Impacts of nitrogen on avicennia propagule survival in the presence of UCA

Date

2022-04

Authors

Peterson, Jessica
Devlin, Donna J.
Proffitt, C. Edward
Feller, Ilka C.

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Abstract

In Winter 2021, Uri brought historically low temperatures to Texas. Avicennia germinans mangrove popula- tions in the salt marsh/mangrove ecotone were heavily impacted; damage varied from loss of exterior canopy leaves in Boca Chica, to death of above ground tissue in many shrubs as far south as Laguna Atascosa. There has been some above ground biomass recovery, but mangrove population density is drastically reduced and at many sites, there has been no recovery of adults. Recolonization of Avicennia will require establishment by the propagule life stage. Both biotic and abiotic factors and their interactions will play an important role in recovery. In general, Uca (fiddler crabs) are considered to have a facilitative relationship with Avicennia, burrowing oxygenates sediment in the rootzone of trees/shrubs. Herbaceous salt marsh species facilitate establishment and growth of mangroves in Florida and Belize. However recent findings indicate that in the unique Texas arid salt marsh habitat, Uca bury many of the Avicennia propagules that strand within the protective salt marsh habitat. Avicennia propagules consist of photosynthetic cotyledons that remain above the sediment and an embryonic root that anchors in the sediment. Burial often results in mortality of propagules and newly established seedlings. In contrast, nitrogen increases growth in height and leaf production in Avicennia seedlings in salt marsh ecotones. Understanding how Uca and soil nutrients impact propagule establishment will help us to predict the rate of recovery of Avicennia in Texas. We will study the direct effects and interactions of Uca and nitrogen on Avicennia propagules that strand in the salt marsh ecotone in a fully crossed experiment. We hypothesize that 1) a greater percentage of propagules will survive and establish when Uca when is excluded 2) nitrogen will allow for greater survival and establishment of propagules and 3) nitrogen will ameliorate the negative effect of Uca.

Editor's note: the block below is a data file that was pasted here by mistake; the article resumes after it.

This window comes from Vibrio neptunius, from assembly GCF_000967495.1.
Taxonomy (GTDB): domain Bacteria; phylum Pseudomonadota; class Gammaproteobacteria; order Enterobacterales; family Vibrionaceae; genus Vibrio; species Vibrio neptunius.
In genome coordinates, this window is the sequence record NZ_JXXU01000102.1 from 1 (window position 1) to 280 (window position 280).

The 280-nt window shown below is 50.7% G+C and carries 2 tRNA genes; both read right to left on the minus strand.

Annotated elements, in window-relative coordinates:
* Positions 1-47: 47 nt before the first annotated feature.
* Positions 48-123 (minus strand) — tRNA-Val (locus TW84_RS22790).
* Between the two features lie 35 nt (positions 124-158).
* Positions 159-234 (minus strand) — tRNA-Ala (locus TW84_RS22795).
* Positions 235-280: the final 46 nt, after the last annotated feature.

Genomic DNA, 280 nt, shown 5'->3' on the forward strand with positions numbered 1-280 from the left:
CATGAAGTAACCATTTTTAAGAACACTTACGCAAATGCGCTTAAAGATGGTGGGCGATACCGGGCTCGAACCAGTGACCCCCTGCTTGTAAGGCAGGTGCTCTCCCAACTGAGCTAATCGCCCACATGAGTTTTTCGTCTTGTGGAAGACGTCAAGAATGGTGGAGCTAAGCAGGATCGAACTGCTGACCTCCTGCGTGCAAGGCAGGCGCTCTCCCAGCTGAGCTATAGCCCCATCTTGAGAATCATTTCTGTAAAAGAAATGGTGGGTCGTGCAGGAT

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Keywords

disturbance, species interaction, eutrophication

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Attribution-NonCommercial-NoDerivatives 4.0 International

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